The state of an I/O pin can be read or set using the IN and OUT pin variables.

Note: IN and OUT are interchangeable; the two names are provided for compatibility with other BASIC implementations and for clarity in programming. Whether a state is set or read is determined by the direction assigned to the pin.

The table below shows all IN and OUT Pin variables:

IN and OUT Pin Variables
Variable/port bits pins
INE or OUTE 32 P0 - P31
INS or OUTS 16 P0 - P15
INES or OUTES 16 P16
INL or OUTL 8 P0 - P7
INH or OUTH 8 P8 - P15
INEL or OUTEL 8 P16 - P23
INEH or OUTEH 8 P24 - P31
INA or OUTA 4 P0 - P3
INB or OUTB 4 P4 - P7
INC or OUTC 4 P8 - P11
IND or OUTD 4 P12 - P15
INEA or OUTEA 4 P16 - P19
INEB or OUTEB 4 P20 - P23
INEC or OUTEC 4 P24 - P27
INED or OUTED 4 P28 - P31
IN# or OUT# 1 P#
(Where # is a number from 0 - 31.)

The state bit is 0 for low and 1 for high.


As an example, let's say we want to set P0 to P3 as inputs and P4 to P7 as outputs. Here are two different ways to accomplish the same thing.

Using 4 bit variables:

dira = 15 ; 15 decimal = 1111 binary
dirb = 0 ; 0 decimal = 0000 binary

Using an 8 bit variable:

dirl = 15 ; 15 decimal = 00001111 binary

Now we want to set and read the I/O pins we've set up. Let's say we expect the following, where 0 = low and 1 = high:

pin P0 P1 P2 P3 P4 P5 P6 P7
out 1 0 1 1
in 0 1 1 0

Using two 4 bit variables:

outa = 11 ; 11 decimal = 1011 binary
status = inb ; status will equal 6 decimal
or 0110 binary

Note: We've used "out" for output and "in" for input to make it easier to understand the program snippet. In fact, any combination of "out" and "in" would work equally well (but could be confusing to read).

Constants Edit

Constants are similar to variables except that the values are set at compile time and can't be changed by the program while it's running. Think of a constant as a convenient way to give a name to a numeric value so you don't have to remember what it is each time it's used.

Note: Constants are stored in program memory (see page 36), not in RAM. This frees valuable RAM for variables as well as making constants non-volatile. The values of constants are stored when the program is downloaded from the IDE to the Atom Pro.

Defining Constants Edit

Constants are defined with the CON keyword. The numeric type is automatically set by the compiler based on the value you enter.


constant name CON value of constant


temperature_adjust CON 24
kilo CON 1000
true CON 1
false CON 0
endpoint CON -3442567

Constant Names Edit

Names of constants follow the same rules as names of variables, see page 45.

Tables Edit

Tables are to constants as Arrays are to variables. A table can be used to store a number of related constants which are then referred to using the index number.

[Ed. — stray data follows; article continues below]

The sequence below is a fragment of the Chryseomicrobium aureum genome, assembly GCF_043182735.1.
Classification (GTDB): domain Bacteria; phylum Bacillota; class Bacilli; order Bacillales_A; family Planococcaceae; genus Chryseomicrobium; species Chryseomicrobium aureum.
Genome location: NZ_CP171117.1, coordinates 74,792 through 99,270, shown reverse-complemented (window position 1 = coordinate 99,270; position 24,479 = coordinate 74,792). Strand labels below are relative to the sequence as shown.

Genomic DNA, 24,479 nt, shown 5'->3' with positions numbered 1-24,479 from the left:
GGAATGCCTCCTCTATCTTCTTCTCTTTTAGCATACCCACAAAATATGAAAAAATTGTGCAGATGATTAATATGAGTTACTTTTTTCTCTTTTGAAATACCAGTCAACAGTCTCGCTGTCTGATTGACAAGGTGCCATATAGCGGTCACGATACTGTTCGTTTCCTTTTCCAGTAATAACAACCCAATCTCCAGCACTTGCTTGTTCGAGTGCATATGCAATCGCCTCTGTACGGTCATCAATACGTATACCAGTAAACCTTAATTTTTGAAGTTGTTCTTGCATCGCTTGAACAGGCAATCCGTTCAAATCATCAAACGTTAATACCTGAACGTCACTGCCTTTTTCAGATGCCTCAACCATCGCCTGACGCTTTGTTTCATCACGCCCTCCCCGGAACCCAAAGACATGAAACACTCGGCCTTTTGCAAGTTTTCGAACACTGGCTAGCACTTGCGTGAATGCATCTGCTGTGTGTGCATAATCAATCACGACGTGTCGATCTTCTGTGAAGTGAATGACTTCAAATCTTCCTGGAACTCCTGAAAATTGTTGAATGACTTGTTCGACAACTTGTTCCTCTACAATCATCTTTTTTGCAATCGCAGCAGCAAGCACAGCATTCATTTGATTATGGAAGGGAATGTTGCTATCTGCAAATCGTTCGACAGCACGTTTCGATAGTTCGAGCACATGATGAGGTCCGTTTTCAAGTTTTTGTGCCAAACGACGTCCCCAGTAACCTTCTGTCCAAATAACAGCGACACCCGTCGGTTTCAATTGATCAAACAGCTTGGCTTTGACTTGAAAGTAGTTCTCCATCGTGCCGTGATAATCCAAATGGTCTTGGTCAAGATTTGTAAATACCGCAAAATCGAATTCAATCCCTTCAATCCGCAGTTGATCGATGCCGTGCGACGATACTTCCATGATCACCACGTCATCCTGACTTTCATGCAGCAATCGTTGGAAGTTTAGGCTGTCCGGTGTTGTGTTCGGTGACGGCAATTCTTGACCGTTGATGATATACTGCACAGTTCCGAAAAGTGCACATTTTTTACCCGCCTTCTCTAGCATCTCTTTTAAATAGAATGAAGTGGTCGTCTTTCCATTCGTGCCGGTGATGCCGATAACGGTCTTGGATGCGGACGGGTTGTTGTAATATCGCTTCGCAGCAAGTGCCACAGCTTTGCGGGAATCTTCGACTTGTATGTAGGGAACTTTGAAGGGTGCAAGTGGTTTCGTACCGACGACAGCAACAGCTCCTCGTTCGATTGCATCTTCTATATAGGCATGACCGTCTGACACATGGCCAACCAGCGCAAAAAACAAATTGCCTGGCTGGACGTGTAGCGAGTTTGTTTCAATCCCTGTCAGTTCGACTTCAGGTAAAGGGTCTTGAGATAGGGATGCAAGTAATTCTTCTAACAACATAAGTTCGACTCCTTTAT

Note: Tables are stored in program memory (see page 36), not in user RAM. This frees valuable RAM for variables and makes Tables non-volatile.

The table contents are written to program memory while the Atom Pro is being programmed, therefore defined constants and variables can NOT be used to populate tables. However, the table is accessed from within a running program, so variables can be used to "index" into a table.


tablename TableType data, data, data...

Table names follow the same rules as variable and constant names.

TableType can be any of the following:

  • ByteTable (8 bit data)
  • WordTable (16 bit data)
  • LongTable (32 bit data)
  • FloatTable (floating point data)

Byte Tables can also be used to store "string" values.

data is a constant, or a series of constants or constant expressions. Variables and named constants can't be used as data because the table is populated before your program starts running. However, expressions such as 3 * 10 are legal.


adjust WordTable 100,350,5678,73,9,8133*3,0

This creates a constant array with values as shown. Cell numbering starts with 0, so the value of "adjust(3)" would be 73. As with arrays, when referring to the table the index can be a variable.

letter ByteTable "This is a test",0

This creates a constant array containing a string value, terminated with a zero. In this example the value of "letter(0)" would be "T", the value of "letter(3)" would be "s", etc.

Terminating the table with 0 allows you to test for the end of the table, without knowing how many characters it contains.

Note: One should not make assumptions that if 2 bytetables follow each other that the bytes will be consecutive. IE

X1 bytetable “Cat”
X2 bytetable “Dog”

May not necessarily generate the exact same byte steam as

X bytetable “cat”,”dog”
As the compiler may insert a trailing 0 byte to align the memory.

Pin Constants Edit

Note: This section shows pins P0 to P31. Please refer to the data sheet for your module to determine which pins are actually available.

Pin constants are pre-defined for easy reference to I/O pins.

P0 = 0
P1 = 1
P31 = 31


I/O pin 8 could be set to Output state and to High (5V) using either:

high 8


high P8

Another example of the use of Pin constants can be found in the Traffic Light program on page 23.

Each Atom Pro module also has two special serial I/O pins used for programming and serial data communications. They can be referred to in your program as:

S_IN and S_OUT

See the appropriate data sheet to identify these pins.